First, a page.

A $1.5 million clerical error discovered Monday in the city’s budget proposal left administration with less than 48 hours to fix it.
The city council will meet at 5 p.m. Wednesday in Trotter Convention Center to approve a budget for Fiscal Year 2022 — the latest date state law allows for municipalities to approve their annual budget. The version councilmen planned to consider, which was first presented in a public hearing Sept. 8, appeared to provide a $550,000 surplus. In reality, if that version had passed, the council would have unwittingly budgeted for a more than $1 million deficit.
Now, first-term Mayor Keith Gaskin and his staff are scrambling to overhaul and balance the budget in time for the council to approve it, putting in jeopardy plans to better equip the police and fire departments and tend to long deferred maintenance at several city facilities. The council had also planned to use part of the supposed surplus to fund employee raises next year.
“All that’s out the window, and so are the raises,” Gaskin told The Dispatch after discovering the error. “This is obviously not what we had hoped for. … What can I say? It’s alarming. It’s concerning. It’s unacceptable.”
How the error occurred
In the budget proposal prepared by Chief Financial Officer Deliah Vaughn and presented to the council last week, the summary sheet on the front of the budget packet showed projected revenues of $23,605,175 against expenditures of $23,055,410 — creating a surplus of $549,765. It also listed planned spending by department and compared those expenditures with what was budgeted for each department in FY 2021.
Behind the cover sheet were a more detailed revenue breakdown and spending breakdowns for each department.
Among those detailed spending breakdowns was $1,571,069 the city planned to spend for solid waste that was not shown on the summary sheet. The city actually collects more in fees for solid waste than it pays out. But while Vaughn included solid waste funds received in the city’s projected revenue for FY 2022, she inadvertently neglected to deduct the expenditures, interim Chief Operations Officer Mark Alexander Jr. told The Dispatch.
What’s more, Alexander said, he believes the same error occurred in the current year’s budget and wasn’t caught.
The city contracts with Golden Triangle Waste Services for garbage collection, paying the company more than $1.3 million this fiscal year.
“We for sure paid it,” Alexander said. “The issue is it wasn’t budgeted.”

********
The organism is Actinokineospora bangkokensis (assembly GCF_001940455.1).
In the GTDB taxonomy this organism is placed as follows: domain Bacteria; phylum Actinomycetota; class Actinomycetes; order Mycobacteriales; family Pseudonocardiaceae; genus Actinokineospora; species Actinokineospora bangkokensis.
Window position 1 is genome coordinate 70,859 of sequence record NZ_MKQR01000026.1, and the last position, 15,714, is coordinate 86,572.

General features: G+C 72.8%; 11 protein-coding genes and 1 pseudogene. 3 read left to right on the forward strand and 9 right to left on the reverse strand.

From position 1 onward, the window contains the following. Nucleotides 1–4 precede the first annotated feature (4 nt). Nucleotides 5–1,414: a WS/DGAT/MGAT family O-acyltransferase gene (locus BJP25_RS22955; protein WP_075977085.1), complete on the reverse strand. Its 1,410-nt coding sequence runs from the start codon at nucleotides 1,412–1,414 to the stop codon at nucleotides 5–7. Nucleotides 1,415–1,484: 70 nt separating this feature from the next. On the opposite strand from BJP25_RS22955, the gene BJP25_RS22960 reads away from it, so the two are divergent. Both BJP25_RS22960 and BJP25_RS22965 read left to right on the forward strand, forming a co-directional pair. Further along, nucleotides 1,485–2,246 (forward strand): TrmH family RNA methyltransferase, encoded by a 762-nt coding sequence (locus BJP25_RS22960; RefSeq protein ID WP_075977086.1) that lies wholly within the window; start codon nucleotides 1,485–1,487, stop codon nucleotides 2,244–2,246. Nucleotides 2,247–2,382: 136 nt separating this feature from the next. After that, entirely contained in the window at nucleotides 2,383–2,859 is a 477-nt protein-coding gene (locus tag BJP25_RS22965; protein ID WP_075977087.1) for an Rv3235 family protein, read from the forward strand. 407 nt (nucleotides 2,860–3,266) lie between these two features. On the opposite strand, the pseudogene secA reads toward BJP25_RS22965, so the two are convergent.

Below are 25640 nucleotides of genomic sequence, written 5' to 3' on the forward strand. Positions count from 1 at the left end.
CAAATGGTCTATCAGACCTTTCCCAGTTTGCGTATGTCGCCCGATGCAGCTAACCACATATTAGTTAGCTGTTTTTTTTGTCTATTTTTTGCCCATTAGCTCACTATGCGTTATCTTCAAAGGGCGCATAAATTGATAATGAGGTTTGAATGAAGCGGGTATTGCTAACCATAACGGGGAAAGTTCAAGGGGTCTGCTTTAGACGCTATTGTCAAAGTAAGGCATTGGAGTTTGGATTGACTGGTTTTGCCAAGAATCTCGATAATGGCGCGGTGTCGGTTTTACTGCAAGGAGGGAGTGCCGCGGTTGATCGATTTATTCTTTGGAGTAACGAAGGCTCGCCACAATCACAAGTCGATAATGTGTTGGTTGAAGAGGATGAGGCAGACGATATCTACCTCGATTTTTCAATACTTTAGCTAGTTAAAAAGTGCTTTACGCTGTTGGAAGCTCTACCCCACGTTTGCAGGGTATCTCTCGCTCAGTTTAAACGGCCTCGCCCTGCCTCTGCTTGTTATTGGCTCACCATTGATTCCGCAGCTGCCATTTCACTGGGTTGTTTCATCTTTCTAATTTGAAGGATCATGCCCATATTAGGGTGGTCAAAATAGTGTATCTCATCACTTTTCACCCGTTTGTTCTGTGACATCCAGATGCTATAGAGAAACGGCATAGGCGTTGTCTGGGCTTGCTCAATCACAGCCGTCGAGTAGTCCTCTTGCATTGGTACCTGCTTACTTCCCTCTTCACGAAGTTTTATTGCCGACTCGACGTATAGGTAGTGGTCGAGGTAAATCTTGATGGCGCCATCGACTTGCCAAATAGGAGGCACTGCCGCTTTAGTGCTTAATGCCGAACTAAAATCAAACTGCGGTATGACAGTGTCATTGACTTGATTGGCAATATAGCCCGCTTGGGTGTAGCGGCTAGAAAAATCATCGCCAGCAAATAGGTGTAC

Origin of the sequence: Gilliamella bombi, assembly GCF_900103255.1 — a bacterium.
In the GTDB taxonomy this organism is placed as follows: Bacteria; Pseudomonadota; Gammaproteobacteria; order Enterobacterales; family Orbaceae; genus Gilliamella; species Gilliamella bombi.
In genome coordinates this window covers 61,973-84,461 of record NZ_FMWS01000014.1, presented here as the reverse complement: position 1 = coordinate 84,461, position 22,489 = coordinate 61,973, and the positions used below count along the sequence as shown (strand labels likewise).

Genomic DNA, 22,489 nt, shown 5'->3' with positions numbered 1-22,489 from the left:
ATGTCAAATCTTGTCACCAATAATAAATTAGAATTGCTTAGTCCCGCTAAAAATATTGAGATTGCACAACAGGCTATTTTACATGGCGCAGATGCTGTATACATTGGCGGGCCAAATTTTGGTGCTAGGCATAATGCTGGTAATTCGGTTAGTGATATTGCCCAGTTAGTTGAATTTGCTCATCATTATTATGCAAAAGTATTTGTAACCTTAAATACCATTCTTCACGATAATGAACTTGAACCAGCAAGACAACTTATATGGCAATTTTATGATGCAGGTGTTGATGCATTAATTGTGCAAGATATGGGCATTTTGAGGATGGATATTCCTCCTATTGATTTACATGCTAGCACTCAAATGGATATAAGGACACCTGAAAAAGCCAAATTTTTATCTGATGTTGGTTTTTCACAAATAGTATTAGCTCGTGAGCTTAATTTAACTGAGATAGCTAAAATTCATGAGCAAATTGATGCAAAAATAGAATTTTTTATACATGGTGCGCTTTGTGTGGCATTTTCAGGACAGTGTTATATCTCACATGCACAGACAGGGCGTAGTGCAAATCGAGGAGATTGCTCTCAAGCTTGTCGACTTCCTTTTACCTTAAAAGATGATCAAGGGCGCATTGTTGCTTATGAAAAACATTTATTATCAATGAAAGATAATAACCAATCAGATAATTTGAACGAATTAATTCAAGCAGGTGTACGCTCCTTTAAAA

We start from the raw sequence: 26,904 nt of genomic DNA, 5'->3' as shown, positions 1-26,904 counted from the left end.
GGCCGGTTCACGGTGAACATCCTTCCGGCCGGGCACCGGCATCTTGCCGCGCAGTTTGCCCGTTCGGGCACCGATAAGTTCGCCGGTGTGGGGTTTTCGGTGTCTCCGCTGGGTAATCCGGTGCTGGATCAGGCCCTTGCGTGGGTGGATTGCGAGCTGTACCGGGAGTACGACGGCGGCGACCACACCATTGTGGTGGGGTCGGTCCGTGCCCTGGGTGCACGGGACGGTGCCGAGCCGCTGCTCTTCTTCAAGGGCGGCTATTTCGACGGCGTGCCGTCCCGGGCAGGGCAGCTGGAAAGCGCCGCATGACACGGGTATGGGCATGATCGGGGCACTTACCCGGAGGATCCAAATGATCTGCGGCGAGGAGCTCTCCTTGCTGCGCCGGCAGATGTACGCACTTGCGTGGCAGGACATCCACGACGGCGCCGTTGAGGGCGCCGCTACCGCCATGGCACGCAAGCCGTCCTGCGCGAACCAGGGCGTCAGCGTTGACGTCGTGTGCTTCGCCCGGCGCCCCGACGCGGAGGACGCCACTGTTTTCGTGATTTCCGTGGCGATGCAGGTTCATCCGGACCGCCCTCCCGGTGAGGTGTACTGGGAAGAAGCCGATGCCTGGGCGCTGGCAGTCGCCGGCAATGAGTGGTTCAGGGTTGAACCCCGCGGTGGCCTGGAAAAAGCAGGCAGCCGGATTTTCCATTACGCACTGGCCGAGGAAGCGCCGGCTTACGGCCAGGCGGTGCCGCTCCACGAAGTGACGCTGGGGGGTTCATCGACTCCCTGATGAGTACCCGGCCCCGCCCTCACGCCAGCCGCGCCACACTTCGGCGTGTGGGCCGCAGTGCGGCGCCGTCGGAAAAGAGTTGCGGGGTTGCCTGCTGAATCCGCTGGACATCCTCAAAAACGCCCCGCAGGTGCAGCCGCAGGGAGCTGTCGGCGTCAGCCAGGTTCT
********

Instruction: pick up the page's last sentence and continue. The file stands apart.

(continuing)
Vaughn was hired as CFO in 2019. Alexander joined the city administration on an interim basis after Gaskin took office in July of this year.
Alexander said council discussion over employee pay raises led him to look closer at the budget over the weekend. He couldn’t balance it, he said, and couldn’t identify the problem.
On Monday morning, a reporter with The Dispatch interviewing Alexander about the budget proposal pointed out that expenses listed for solid waste in the packet were not included on the cover sheet.
Alexander confirmed Monday evening that was the discrepancy.
Vaughn had already submitted her notice to resign and take a job with the city of West Point prior to the budgeting error being discovered, Gaskin told The Dispatch. Her last day is Sept. 23.
The chopping block
Aside from planned employee raises that would likely have been based on tenure and work performance, some key equipment and facility upgrades are on the chopping block as a result of the error.
The proposed budget included $235,000 for new radios for the police department. The current analog equipment cannot communicate with other area agencies, including the city fire department, the Lowndes County Sheriff’s Office or rural fire departments.
It also included $170,000 to replace antiquated self-contained breathing apparatus units for firefighters that Alexander said had become a problem to use and service.
The original budget had money for replacing the roof at the Municipal Complex, roof and facility repairs at city parks, renovations at the Trotter and needed equipment for Public Works, among other things.
Both Gaskin and Alexander said they deemed those expenses necessary for city departments to effectively fulfill their roles.
“Anything and everything is on the table (to be cut) now,” Alexander said.
Gaskin said he wants to find a way to at least preserve the police radios and breathing apparatus for the fire department in the trimmed down budget, if possible.
“Those are two things that I would say are a life and death situation,” Gaskin said. “With the police radios, it’s never been acceptable to me that they’ve been allowed to operate that way.”
Alexander informed councilmen of the error by phone Monday evening.
Speaking to The Dispatch on Monday night, Ward 4 Councilman Pierre Beard, Ward 5 Councilman Stephen Jones and Ward 6 Councilwoman Jacqueline DiCicco declined to comment in detail on the matter, citing they had just found out about it and were still researching the error themselves.
“It’s concerning, but I’m sure we’ll have a balanced budget by our deadline,” DiCicco said.
None of the councilmen The Dispatch spoke with offered an explanation for why they didn’t catch the error in the packet they received Sept. 8.
Ward 1’s Ethel Stewart, Ward 2’s Joseph Mickens and Ward 3’s Rusty Greene did not return calls or messages from The Dispatch by press time.
Alexander offered the balanced budget prediction in the form of a guarantee.
“We can do it,” he said. “I mean, we have to. It’s just going to be unpleasant.”
Zack Plair is the managing editor for The Dispatch.